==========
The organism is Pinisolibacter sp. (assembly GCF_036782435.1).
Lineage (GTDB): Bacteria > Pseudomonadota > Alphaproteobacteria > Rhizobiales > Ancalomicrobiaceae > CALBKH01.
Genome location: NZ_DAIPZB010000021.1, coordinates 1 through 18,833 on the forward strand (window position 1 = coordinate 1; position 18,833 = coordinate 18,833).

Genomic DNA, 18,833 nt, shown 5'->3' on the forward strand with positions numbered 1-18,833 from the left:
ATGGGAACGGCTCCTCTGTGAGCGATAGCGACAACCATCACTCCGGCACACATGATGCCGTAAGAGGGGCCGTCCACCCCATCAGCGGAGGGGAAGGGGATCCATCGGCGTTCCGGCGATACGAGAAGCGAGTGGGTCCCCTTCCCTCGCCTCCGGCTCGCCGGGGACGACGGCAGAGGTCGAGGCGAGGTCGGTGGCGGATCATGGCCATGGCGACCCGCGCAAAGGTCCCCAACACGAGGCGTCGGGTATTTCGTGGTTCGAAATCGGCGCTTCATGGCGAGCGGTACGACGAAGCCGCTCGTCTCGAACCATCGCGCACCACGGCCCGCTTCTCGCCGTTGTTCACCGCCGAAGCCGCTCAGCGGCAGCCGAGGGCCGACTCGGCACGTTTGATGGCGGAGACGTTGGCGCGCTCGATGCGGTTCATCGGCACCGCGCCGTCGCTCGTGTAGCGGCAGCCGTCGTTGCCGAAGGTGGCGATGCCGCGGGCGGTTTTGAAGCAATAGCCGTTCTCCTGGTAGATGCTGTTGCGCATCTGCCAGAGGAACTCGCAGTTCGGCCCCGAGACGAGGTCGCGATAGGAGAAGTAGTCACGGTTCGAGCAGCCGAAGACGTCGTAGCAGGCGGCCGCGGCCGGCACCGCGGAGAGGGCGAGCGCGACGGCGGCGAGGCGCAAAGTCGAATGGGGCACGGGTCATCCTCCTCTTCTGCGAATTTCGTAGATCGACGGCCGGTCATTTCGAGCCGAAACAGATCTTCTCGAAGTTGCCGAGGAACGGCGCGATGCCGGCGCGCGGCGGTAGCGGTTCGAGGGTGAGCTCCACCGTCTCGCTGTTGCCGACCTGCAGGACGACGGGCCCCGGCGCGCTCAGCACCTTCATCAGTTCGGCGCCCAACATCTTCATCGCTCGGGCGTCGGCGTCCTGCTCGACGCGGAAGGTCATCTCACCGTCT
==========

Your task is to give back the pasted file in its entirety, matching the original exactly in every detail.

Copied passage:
The organism is Pinisolibacter sp. (assembly GCF_036782435.1).
Lineage (GTDB): Bacteria > Pseudomonadota > Alphaproteobacteria > Rhizobiales > Ancalomicrobiaceae > CALBKH01.
Genome location: NZ_DAIPZB010000021.1, coordinates 1 through 18,833 on the forward strand (window position 1 = coordinate 1; position 18,833 = coordinate 18,833).

Genomic DNA, 18,833 nt, shown 5'->3' on the forward strand with positions numbered 1-18,833 from the left:
ATGGGAACGGCTCCTCTGTGAGCGATAGCGACAACCATCACTCCGGCACACATGATGCCGTAAGAGGGGCCGTCCACCCCATCAGCGGAGGGGAAGGGGATCCATCGGCGTTCCGGCGATACGAGAAGCGAGTGGGTCCCCTTCCCTCGCCTCCGGCTCGCCGGGGACGACGGCAGAGGTCGAGGCGAGGTCGGTGGCGGATCATGGCCATGGCGACCCGCGCAAAGGTCCCCAACACGAGGCGTCGGGTATTTCGTGGTTCGAAATCGGCGCTTCATGGCGAGCGGTACGACGAAGCCGCTCGTCTCGAACCATCGCGCACCACGGCCCGCTTCTCGCCGTTGTTCACCGCCGAAGCCGCTCAGCGGCAGCCGAGGGCCGACTCGGCACGTTTGATGGCGGAGACGTTGGCGCGCTCGATGCGGTTCATCGGCACCGCGCCGTCGCTCGTGTAGCGGCAGCCGTCGTTGCCGAAGGTGGCGATGCCGCGGGCGGTTTTGAAGCAATAGCCGTTCTCCTGGTAGATGCTGTTGCGCATCTGCCAGAGGAACTCGCAGTTCGGCCCCGAGACGAGGTCGCGATAGGAGAAGTAGTCACGGTTCGAGCAGCCGAAGACGTCGTAGCAGGCGGCCGCGGCCGGCACCGCGGAGAGGGCGAGCGCGACGGCGGCGAGGCGCAAAGTCGAATGGGGCACGGGTCATCCTCCTCTTCTGCGAATTTCGTAGATCGACGGCCGGTCATTTCGAGCCGAAACAGATCTTCTCGAAGTTGCCGAGGAACGGCGCGATGCCGGCGCGCGGCGGTAGCGGTTCGAGGGTGAGCTCCACCGTCTCGCTGTTGCCGACCTGCAGGACGACGGGCCCCGGCGCGCTCAGCACCTTCATCAGTTCGGCGCCCAACATCTTCATCGCTCGGGCGTCGGCGTCCTGCTCGACGCGGAAGGTCATCTCACCGTCT